On Being a Redemptorist and a Bishop


A few months after I was ordained bishop, one of my Redemptorist confreres asked me how I was finding the transition from living in a Redemptorist community to living by myself as a bishop. Was I feeling removed from the Congregation? My response was that I had visited Redemptorist communities a number of times over those months for the celebration of Redemptorist feast days and that I still felt very much at home with the Redemptorists. However there was a certain sense of detachment in that I was no longer attending chapters and no longer involved in the day to day discussions and decisions of the Congregation. I summed it up by saying that I still felt very much a Redemptorist but without any particular responsibilities. My confrere then said: “A Redemptorist but without any particular responsibilities. That sounds like most of the confreres!”

More recently I have been reflecting further on my relationship with my Redemptorist Congregation. The image that has come to my mind is the image of a grandfather. I see myself as something like a grandfather in relation to the Congregation. I have great affection for the Congregation. I love to join in Redemptorist family gatherings, but I don’t have direct responsibility for the care of the Congregation. My brother Maurie has nine grandchildren. He is a very devoted grandfather. He loves to spend time with all his grandchildren. But he realises that he doesn’t have the primary responsibility for these little ones. That belongs to their mums and dads. Maurie can just enjoy being a kindly grandfather. I feel something like that in regard to the Redemptorists. The current leaders in the Congregation are the ones with the direct responsibility for the Congregation. I can be content with being like a kindly grandfather and offering the confreres encouragement in their community living and in their apostolic ventures.

So, this is how being a bishop has affected my relationship with my Congregation.

How has being a Redemptorist affected my being a bishop? I believe my being a Redemptorist is influencing my ministry as a bishop very much.

In the Redemptorist Constitutions there is a paragraph that provides something of a picture of the ideal Redemptorist. This is the ideal that I have imbibed over my 46 years as a Redemptorist. Constitution 20 describes the ideal Redemptorist missionary in these terms:

“Strong in faith, rejoicing in hope, burning with charity, on fire with zeal, in humility of heart and persevering in prayer, Redemptorists as apostles and genuine disciples of Saint Alphonsus follow Christ the Redeemer with hearts full of joy; denying themselves and always ready to undertake what is demanding, they share in the mystery of Christ and proclaim it in Gospel simplicity of life and language, that they may bring to people plentiful redemption.”

This is a description of the Redemptorist missionary. I read it now as a description of the Redemptorist missionary bishop.

There are elements in this description that would apply well to all bishops. “Strong in faith, rejoicing in hope, burning with charity, on fire with zeal, in humility of heart and persevering in prayer, bishops proclaim the gospel of Christ.”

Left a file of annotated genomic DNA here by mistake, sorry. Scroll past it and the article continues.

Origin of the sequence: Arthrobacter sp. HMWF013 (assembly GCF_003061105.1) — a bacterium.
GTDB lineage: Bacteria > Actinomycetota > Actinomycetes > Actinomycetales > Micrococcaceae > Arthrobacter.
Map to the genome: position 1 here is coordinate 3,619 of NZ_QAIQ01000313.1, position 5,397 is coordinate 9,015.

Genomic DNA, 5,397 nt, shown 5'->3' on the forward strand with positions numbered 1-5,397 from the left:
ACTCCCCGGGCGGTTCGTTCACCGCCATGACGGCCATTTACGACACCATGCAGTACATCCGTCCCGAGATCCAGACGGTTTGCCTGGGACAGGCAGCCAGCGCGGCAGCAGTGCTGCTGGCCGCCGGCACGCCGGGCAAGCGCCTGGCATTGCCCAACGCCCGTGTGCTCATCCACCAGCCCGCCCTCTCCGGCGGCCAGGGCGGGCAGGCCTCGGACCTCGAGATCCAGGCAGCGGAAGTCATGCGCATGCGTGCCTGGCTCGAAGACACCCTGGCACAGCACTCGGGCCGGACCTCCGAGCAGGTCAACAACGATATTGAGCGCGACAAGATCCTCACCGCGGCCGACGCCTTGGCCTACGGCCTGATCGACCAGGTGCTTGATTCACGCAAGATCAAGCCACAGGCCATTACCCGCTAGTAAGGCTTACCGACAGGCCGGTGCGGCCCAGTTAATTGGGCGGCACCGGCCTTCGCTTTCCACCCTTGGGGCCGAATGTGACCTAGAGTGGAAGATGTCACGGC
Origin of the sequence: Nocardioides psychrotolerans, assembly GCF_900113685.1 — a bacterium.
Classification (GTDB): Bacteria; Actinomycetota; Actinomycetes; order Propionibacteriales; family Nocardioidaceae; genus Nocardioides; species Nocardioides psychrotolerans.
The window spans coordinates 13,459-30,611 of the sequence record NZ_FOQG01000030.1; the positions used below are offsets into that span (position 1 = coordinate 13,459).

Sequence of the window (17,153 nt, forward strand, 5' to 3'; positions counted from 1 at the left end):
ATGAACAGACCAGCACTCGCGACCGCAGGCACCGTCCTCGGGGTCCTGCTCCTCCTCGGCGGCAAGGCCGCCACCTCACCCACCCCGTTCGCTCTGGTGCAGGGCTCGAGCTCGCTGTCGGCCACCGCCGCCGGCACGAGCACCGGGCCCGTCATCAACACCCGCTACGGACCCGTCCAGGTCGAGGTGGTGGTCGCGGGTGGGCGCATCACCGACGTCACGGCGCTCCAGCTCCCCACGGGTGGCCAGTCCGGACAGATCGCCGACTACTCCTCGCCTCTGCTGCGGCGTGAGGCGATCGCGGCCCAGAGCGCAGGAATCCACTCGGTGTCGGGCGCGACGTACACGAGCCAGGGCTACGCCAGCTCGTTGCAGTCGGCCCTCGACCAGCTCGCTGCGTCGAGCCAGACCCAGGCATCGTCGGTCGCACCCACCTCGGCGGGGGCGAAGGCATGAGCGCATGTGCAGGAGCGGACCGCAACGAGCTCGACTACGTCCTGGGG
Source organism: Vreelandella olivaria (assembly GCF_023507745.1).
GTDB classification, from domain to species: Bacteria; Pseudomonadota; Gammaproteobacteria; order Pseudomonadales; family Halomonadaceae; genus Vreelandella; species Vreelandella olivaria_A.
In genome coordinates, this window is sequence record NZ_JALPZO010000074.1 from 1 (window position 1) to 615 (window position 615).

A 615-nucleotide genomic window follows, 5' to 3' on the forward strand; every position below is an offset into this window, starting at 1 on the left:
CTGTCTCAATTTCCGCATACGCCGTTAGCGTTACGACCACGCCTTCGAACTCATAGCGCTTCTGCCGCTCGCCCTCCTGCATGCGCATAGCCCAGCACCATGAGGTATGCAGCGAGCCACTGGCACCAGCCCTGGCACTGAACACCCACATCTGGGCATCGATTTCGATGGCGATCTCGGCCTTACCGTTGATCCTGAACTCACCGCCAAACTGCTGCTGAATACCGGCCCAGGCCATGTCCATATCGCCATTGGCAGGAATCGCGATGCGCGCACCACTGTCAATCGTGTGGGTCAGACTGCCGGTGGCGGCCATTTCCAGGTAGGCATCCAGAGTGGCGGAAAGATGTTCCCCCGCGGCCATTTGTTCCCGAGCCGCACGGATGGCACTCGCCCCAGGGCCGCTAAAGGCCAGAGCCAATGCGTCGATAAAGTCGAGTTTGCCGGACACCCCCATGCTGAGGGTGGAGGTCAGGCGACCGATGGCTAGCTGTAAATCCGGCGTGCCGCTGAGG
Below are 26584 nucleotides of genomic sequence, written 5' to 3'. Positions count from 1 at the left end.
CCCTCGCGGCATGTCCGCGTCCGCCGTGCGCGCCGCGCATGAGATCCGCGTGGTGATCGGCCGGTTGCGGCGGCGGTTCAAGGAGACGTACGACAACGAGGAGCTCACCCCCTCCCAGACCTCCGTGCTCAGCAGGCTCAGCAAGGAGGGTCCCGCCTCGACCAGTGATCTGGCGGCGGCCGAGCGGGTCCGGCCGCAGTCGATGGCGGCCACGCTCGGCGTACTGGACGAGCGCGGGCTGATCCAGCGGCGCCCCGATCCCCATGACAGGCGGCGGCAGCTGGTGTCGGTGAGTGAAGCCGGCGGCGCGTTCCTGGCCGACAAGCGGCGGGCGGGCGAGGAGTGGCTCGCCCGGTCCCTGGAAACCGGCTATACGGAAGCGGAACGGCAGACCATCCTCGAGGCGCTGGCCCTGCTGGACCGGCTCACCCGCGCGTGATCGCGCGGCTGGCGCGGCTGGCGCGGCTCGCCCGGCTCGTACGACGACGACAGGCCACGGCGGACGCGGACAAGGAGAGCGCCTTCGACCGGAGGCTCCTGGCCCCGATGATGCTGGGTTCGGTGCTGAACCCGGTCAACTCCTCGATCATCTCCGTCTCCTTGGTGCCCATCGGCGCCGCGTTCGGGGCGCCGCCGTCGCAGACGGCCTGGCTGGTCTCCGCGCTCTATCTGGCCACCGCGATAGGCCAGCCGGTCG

At the same time, there are elements that have a particular resonance with a Redemptorist approach to mission. The reference to Saint Alphonsus as a model. The reference to being ready to deny themselves and undertake what is demanding – this is an element that Saint Alphonsus emphasised for anyone thinking of being a Redemptorist. The reference to sharing the gospel in simplicity of life and language – a simple style of life and simple words – this is another point Saint Alphonsus emphasised. Finally, the reference to “plentiful redemption”. This phrase is part of the Redemptorist motto: “With the Lord is plentiful redemption”.

This paragraph from the Redemptorist Constitutions sums up much of my mission as a Redemptorist. As I read it now, it sums up much of my mission as a Redemptorist bishop. In this sense, my being a Redemptorist gives a particular colour to my way of being a bishop.

The final point I would mention is that my being a Redemptorist bishop has been helpful in a very practical sense in arranging collaboration between the diocese of Ballarat and the Redemptorists. We have recently welcomed four young Redemptorists to the Ballarat diocese. They are all fairly recently ordained as Redemptorist priests. The plan is that they will each spend the next twelve months in a parish in the Ballarat diocese as part of their introduction to priestly ministry. I see this as a blessing for our diocese, particularly for the four parishes where they will serve. I trust it will also be a blessing for the Redemptorists as these young members of the Congregation develop their skills in ministry with the assistance of the priests and people of these parishes. I believe that my being a Redemptorist has facilitated this collaboration between the Redemptorists and the diocese.

To sum up, my becoming a bishop has changed my relationship with my Redemptorist Congregation, but I still feel very much a Redemptorist. My being a Redemptorist is influencing the way I am a bishop. I pray that I might truly be a Redemptorist missionary bishop, bringing people plentiful redemption.

Bishop Paul Bird CSsR

News Taken From: https://www.catholic.org.au